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Wingate at Worcester resident proves you don’t outgrow imagination

Wingate at Worcester resident proves you don’t outgrow imagination

Michael Schildcrout’s family has been crafting and sharing stories since he was a child. His older brother began the tradition, telling Michael tales of two intelligent mice named Mousie and Topsie. Michael later adapted the stories and passed them down to his younger sister Nicole. In his version, there existed a community of intelligent mice who lived in Mouseville, home to two male twin mice named Mousie and Lousie and their female twin cousins Topsie and Woupsie.

While Michael’s siblings moved on to other interests after childhood, Michael never stopped telling stories of the mouse family. Finally, at age 72, Nicole, who worked for 25 years in children’s publishing, convinced him to write the book “The Adventures of Mousie and Lousie.

A children’s book comprised of 15 stories, the plot follows the two sets of twin mice on myriad adventures. Their friend Professor Ushgloshkiss Vernes is a character who loves working with the mice from Mouseville; he sends them on adventures to Mars, the moon and beyond with the help of his gadgets and inventions.

Michael describes the professor as “an eccentric genius who seems absent-minded at first.” The professor is entirely his own creation and has many similarities to the author himself.

Michael has been a longtime resident of Wingate at Worcester, a skilled nursing facility in Worcester, Mass. after he never fully recovered from a heart surgery that left him too weak to live on his own. While he now spends most of his time on a respirator with limited speaking ability, his mind is constantly active.

“Michael is a very clever, wonderful person,” said Nicole. “Writing is a release for him.”

In addition to writing, he enjoys reading, playing chess and watching sports. He can often be found playing chess with Bob Boylan, Wingate at Worcester’s head of respiratory therapy.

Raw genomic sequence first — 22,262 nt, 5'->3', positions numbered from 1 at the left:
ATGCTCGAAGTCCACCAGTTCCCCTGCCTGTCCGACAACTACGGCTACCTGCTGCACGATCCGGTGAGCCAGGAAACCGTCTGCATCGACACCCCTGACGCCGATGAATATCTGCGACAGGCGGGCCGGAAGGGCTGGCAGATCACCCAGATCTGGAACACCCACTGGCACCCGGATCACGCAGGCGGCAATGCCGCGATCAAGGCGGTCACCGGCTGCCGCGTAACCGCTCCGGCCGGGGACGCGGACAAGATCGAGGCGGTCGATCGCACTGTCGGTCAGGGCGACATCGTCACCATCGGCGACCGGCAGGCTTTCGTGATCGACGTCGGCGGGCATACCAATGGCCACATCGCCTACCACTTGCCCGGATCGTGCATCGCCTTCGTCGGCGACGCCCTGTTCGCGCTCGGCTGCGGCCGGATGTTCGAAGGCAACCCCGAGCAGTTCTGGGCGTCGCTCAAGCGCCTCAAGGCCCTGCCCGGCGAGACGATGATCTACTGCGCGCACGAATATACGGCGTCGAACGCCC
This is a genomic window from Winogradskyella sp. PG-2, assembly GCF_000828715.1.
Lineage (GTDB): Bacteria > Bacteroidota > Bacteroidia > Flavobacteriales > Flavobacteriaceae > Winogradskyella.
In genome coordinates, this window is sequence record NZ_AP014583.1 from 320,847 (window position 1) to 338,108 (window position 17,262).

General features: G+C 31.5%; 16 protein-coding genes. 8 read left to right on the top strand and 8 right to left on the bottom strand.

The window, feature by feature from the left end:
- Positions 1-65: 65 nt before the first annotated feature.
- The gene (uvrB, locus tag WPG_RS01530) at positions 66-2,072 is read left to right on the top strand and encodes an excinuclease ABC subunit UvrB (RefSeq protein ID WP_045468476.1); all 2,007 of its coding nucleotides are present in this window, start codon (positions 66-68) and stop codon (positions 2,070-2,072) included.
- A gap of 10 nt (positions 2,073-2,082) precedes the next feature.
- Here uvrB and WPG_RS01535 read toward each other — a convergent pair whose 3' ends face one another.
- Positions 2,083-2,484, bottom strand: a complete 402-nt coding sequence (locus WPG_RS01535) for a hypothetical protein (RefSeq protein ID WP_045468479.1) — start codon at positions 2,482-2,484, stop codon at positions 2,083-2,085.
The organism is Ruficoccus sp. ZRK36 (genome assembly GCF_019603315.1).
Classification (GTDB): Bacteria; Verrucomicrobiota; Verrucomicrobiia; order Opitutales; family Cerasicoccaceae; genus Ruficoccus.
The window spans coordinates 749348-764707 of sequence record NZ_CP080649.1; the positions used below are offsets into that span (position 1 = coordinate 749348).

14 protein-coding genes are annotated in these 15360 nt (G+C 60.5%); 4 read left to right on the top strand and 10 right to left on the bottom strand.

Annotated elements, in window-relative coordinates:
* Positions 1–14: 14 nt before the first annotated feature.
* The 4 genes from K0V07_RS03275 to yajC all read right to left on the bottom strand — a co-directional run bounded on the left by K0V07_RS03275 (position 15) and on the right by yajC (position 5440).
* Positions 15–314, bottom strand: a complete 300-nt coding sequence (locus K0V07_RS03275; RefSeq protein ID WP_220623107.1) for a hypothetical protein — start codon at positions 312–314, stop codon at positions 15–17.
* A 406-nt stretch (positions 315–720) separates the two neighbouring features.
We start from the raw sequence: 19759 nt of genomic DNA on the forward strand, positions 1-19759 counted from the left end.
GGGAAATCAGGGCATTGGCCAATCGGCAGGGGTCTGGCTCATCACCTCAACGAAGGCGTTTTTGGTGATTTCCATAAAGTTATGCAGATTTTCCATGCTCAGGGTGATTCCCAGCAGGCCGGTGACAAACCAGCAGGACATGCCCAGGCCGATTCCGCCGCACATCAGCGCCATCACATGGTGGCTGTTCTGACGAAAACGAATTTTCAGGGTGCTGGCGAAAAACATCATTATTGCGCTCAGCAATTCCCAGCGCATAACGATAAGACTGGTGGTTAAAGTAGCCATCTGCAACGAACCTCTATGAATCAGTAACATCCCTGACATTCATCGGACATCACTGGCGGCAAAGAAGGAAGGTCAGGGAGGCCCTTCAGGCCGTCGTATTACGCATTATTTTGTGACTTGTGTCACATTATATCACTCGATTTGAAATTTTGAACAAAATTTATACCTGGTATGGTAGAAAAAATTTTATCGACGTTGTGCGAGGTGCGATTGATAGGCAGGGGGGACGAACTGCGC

Michael contracted polio at age 12 while living in The Bronx. He was one of the last people in New York to be diagnosed with the disease before the vaccine became available. Following the diagnosis, he underwent four operations and was forced to recover at home, missing school. It was during this time that he told Nicole stories of the mice.

Despite his health challenges, Michael went on to earn a doctorate in physics from the University of Pittsburgh and spent his adult life working with Naval Intelligence.

Able to communicate by primarily using a keyboard, Michael’s love for learning and engagement did not stop once he arrived at Wingate at Worcester. He joined a writing group and received encouragement from the group members to pursue the book. “This is something he always wanted to do,” said Nicole. “He had the strength of mind to persevere.”

Michael does not let his health block his passion. “I enjoy using my imagination,” he said.  “That is something you can do with children’s books where anything is possible, no matter how hard it is.”

“As my condition deteriorates, writing becomes harder,” Michael said. But his affinity for creativity inspires him to continue writing. His second book, “Mousie and Lousie Return to Mouseville” will hit shelves soon.

Whether it’s his last book or not, there’s no doubt his imagination will continue to dream up wonderful adventures of the mice, and perhaps new characters as well. The power of Michael’s passion is inspiring to many and Worcester is honored to be part of his life.